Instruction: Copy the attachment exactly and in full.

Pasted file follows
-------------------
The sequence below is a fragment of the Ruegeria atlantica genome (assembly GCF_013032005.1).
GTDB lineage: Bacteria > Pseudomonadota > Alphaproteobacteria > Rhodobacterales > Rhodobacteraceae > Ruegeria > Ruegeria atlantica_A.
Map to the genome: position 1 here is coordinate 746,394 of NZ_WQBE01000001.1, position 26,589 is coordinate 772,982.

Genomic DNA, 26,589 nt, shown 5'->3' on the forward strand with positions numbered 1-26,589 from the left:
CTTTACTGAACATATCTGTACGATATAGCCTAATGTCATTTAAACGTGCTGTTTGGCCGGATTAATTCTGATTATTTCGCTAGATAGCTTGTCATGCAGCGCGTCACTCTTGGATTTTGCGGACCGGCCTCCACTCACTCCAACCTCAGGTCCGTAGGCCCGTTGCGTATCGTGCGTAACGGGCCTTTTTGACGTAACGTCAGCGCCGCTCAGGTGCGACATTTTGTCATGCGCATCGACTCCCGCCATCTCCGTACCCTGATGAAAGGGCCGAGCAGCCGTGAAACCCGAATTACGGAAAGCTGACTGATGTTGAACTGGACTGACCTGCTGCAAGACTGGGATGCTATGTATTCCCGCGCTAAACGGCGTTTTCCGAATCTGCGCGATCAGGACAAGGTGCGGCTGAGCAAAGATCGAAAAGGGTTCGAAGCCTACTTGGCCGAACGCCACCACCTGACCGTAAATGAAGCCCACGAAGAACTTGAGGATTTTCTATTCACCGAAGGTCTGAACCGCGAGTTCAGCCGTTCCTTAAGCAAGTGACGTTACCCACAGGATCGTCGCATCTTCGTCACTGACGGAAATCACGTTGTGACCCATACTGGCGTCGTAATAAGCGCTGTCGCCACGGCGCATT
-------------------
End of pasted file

The sequence below is a fragment of the Ruegeria atlantica genome (assembly GCF_013032005.1).
GTDB lineage: Bacteria > Pseudomonadota > Alphaproteobacteria > Rhodobacterales > Rhodobacteraceae > Ruegeria > Ruegeria atlantica_A.
Map to the genome: position 1 here is coordinate 746,394 of NZ_WQBE01000001.1, position 26,589 is coordinate 772,982.

Genomic DNA, 26,589 nt, shown 5'->3' on the forward strand with positions numbered 1-26,589 from the left:
CTTTACTGAACATATCTGTACGATATAGCCTAATGTCATTTAAACGTGCTGTTTGGCCGGATTAATTCTGATTATTTCGCTAGATAGCTTGTCATGCAGCGCGTCACTCTTGGATTTTGCGGACCGGCCTCCACTCACTCCAACCTCAGGTCCGTAGGCCCGTTGCGTATCGTGCGTAACGGGCCTTTTTGACGTAACGTCAGCGCCGCTCAGGTGCGACATTTTGTCATGCGCATCGACTCCCGCCATCTCCGTACCCTGATGAAAGGGCCGAGCAGCCGTGAAACCCGAATTACGGAAAGCTGACTGATGTTGAACTGGACTGACCTGCTGCAAGACTGGGATGCTATGTATTCCCGCGCTAAACGGCGTTTTCCGAATCTGCGCGATCAGGACAAGGTGCGGCTGAGCAAAGATCGAAAAGGGTTCGAAGCCTACTTGGCCGAACGCCACCACCTGACCGTAAATGAAGCCCACGAAGAACTTGAGGATTTTCTATTCACCGAAGGTCTGAACCGCGAGTTCAGCCGTTCCTTAAGCAAGTGACGTTACCCACAGGATCGTCGCATCTTCGTCACTGACGGAAATCACGTTGTGACCCATACTGGCGTCGTAATAAGCGCTGTCGCCACGGCGCATT